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Iowa Ag Review

Abstract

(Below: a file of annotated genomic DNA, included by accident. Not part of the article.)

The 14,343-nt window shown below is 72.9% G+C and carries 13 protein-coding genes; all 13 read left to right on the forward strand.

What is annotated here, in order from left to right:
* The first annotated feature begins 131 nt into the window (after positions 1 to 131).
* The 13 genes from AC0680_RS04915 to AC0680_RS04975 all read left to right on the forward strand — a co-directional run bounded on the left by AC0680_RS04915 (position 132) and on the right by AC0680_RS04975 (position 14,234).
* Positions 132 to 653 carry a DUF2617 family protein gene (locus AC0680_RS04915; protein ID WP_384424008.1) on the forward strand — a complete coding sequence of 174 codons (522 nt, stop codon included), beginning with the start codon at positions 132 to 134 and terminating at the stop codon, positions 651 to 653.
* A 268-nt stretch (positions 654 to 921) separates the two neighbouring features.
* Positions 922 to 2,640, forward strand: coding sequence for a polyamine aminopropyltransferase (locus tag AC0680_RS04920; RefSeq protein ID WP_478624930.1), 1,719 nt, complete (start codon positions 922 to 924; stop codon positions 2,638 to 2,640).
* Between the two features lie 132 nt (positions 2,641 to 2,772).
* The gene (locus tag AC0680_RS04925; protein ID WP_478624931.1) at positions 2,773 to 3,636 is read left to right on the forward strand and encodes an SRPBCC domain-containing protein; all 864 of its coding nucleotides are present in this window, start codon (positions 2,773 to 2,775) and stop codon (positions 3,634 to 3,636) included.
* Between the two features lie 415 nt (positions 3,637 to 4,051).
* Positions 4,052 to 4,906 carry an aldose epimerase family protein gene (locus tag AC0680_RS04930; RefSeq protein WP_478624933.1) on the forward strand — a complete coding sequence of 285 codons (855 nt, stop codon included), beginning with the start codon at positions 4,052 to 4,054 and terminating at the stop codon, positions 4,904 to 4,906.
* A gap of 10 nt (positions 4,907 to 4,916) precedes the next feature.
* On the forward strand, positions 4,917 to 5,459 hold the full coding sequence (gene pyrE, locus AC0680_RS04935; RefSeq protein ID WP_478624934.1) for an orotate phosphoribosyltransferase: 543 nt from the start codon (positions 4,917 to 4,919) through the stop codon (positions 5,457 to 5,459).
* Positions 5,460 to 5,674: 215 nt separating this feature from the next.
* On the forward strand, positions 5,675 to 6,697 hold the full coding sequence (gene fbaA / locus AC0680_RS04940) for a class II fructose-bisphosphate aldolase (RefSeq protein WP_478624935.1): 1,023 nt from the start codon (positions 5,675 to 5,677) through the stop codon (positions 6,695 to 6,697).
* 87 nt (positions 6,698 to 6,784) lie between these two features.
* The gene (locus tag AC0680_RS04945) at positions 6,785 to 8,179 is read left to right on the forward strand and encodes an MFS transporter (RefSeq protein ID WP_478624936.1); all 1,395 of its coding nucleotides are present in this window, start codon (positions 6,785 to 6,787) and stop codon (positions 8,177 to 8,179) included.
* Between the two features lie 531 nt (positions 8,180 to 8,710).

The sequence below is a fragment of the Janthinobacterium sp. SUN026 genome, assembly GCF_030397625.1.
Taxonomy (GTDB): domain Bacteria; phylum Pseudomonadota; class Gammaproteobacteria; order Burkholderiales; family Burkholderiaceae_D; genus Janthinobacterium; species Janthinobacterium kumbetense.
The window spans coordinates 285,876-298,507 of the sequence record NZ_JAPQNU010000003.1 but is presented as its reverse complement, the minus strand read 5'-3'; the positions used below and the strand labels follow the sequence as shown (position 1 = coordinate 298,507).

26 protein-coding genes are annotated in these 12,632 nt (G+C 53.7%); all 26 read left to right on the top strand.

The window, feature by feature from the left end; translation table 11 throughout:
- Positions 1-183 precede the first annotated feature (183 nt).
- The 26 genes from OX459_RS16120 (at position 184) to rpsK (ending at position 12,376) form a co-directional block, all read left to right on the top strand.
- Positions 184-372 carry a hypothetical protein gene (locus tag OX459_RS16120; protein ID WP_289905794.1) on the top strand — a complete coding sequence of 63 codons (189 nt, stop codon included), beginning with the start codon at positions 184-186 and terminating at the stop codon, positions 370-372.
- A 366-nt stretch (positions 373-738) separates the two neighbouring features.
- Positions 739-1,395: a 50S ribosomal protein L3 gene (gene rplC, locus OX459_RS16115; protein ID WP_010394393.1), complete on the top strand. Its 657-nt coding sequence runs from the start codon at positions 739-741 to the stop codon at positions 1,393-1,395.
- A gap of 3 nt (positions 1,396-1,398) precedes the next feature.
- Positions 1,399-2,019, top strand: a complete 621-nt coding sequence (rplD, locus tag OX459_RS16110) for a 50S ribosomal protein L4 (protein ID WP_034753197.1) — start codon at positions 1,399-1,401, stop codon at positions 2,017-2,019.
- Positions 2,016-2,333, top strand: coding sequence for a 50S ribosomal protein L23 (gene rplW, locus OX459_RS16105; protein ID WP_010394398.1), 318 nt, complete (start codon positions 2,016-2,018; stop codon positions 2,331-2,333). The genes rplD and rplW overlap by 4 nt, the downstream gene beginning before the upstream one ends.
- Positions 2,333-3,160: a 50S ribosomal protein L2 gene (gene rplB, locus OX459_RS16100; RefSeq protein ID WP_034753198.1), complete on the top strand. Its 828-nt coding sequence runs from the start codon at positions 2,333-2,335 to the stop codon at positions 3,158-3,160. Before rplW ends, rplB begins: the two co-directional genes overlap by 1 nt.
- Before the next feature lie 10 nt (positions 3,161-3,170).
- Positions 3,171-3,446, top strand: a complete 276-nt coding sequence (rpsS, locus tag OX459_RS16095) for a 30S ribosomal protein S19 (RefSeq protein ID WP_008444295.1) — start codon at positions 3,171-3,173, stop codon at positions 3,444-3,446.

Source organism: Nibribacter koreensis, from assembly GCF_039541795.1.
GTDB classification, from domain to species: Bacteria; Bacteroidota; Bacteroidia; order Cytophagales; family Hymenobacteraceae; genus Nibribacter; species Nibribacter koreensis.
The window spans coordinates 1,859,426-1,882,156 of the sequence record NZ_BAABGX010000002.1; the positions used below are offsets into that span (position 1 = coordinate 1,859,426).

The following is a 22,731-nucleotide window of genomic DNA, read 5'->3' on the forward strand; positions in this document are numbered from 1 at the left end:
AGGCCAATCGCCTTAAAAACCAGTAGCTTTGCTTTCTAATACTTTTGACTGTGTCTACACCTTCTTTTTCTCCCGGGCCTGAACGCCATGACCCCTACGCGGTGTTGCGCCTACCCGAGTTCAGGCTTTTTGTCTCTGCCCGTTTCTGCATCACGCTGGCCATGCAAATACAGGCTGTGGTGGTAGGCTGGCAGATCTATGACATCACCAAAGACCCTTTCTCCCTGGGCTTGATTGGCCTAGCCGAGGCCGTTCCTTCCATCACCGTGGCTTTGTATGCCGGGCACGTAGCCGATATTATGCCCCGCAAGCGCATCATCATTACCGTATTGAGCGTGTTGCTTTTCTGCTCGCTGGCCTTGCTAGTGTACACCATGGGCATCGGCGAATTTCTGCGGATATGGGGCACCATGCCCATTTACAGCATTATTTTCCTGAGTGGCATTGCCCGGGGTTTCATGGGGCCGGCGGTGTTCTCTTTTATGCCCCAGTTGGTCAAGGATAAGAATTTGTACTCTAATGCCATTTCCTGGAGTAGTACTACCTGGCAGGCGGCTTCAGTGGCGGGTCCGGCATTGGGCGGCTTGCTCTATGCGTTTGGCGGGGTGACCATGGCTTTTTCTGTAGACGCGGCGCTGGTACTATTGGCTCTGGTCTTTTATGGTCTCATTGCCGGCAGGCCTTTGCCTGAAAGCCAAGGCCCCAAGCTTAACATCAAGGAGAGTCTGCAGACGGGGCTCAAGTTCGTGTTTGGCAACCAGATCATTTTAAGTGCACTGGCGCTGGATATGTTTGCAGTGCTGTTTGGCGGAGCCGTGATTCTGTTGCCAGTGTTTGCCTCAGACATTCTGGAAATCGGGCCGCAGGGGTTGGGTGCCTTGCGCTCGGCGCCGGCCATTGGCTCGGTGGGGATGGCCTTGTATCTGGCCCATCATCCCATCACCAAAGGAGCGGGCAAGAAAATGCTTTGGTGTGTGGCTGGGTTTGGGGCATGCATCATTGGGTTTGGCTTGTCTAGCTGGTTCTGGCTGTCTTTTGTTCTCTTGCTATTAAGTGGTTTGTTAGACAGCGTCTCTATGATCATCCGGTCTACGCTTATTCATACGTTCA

F arm bill discussions are beginning in earnest, as groups prepare for congressional hearings and possible legislative action in 2006. A common outcome of organized discussions is an expressed need for a better federal safety net for farmers. This outcome is somewhat surprising in light of the existing safety net for producers of currently supported fi eld crops. As was demonstrated in a previous Iowa Ag Review (“Risk Free Farming,” Winter 2004), producers of program crops who farm their own land and successfully get their crop into the ground face almost no risk that their returns over variable costs of production will fall below the average returns without government support, as shown in Figure 1. While the situation depicted in Figure 1 is not directly applicable elsewhere, the majority of land-owning producers of corn, soybeans, and wheat face practically no risk that they will not cover their cash production costs. So what motivates the widely held perception that farmers need an improved safety net?

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